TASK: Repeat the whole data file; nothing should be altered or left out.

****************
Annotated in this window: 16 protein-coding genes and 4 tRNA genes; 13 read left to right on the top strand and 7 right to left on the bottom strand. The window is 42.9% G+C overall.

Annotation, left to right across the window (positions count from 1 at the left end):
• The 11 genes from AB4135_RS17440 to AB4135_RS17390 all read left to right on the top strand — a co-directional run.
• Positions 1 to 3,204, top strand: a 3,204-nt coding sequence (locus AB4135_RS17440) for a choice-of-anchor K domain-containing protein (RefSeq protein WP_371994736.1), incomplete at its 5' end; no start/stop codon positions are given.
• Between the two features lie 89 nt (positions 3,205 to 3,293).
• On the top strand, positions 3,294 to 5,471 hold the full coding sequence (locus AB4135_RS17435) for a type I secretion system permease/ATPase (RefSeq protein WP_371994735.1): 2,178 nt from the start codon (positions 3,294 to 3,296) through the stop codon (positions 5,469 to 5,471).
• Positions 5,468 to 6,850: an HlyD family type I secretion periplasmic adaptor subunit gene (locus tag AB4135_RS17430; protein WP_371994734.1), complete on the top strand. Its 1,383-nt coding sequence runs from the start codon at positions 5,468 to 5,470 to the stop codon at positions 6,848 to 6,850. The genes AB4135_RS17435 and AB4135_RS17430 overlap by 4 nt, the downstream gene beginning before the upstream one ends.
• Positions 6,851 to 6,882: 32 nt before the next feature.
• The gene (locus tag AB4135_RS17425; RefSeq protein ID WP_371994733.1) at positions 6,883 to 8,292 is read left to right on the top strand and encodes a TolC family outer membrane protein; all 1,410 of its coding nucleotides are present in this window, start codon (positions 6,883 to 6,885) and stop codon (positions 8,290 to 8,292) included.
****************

Annotated in this window: 16 protein-coding genes and 4 tRNA genes; 13 read left to right on the top strand and 7 right to left on the bottom strand. The window is 42.9% G+C overall.

Annotation, left to right across the window (positions count from 1 at the left end):
• The 11 genes from AB4135_RS17440 to AB4135_RS17390 all read left to right on the top strand — a co-directional run.
• Positions 1 to 3,204, top strand: a 3,204-nt coding sequence (locus AB4135_RS17440) for a choice-of-anchor K domain-containing protein (RefSeq protein WP_371994736.1), incomplete at its 5' end; no start/stop codon positions are given.
• Between the two features lie 89 nt (positions 3,205 to 3,293).
• On the top strand, positions 3,294 to 5,471 hold the full coding sequence (locus AB4135_RS17435) for a type I secretion system permease/ATPase (RefSeq protein WP_371994735.1): 2,178 nt from the start codon (positions 3,294 to 3,296) through the stop codon (positions 5,469 to 5,471).
• Positions 5,468 to 6,850: an HlyD family type I secretion periplasmic adaptor subunit gene (locus tag AB4135_RS17430; protein WP_371994734.1), complete on the top strand. Its 1,383-nt coding sequence runs from the start codon at positions 5,468 to 5,470 to the stop codon at positions 6,848 to 6,850. The genes AB4135_RS17435 and AB4135_RS17430 overlap by 4 nt, the downstream gene beginning before the upstream one ends.
• Positions 6,851 to 6,882: 32 nt before the next feature.
• The gene (locus tag AB4135_RS17425; RefSeq protein ID WP_371994733.1) at positions 6,883 to 8,292 is read left to right on the top strand and encodes a TolC family outer membrane protein; all 1,410 of its coding nucleotides are present in this window, start codon (positions 6,883 to 6,885) and stop codon (positions 8,290 to 8,292) included.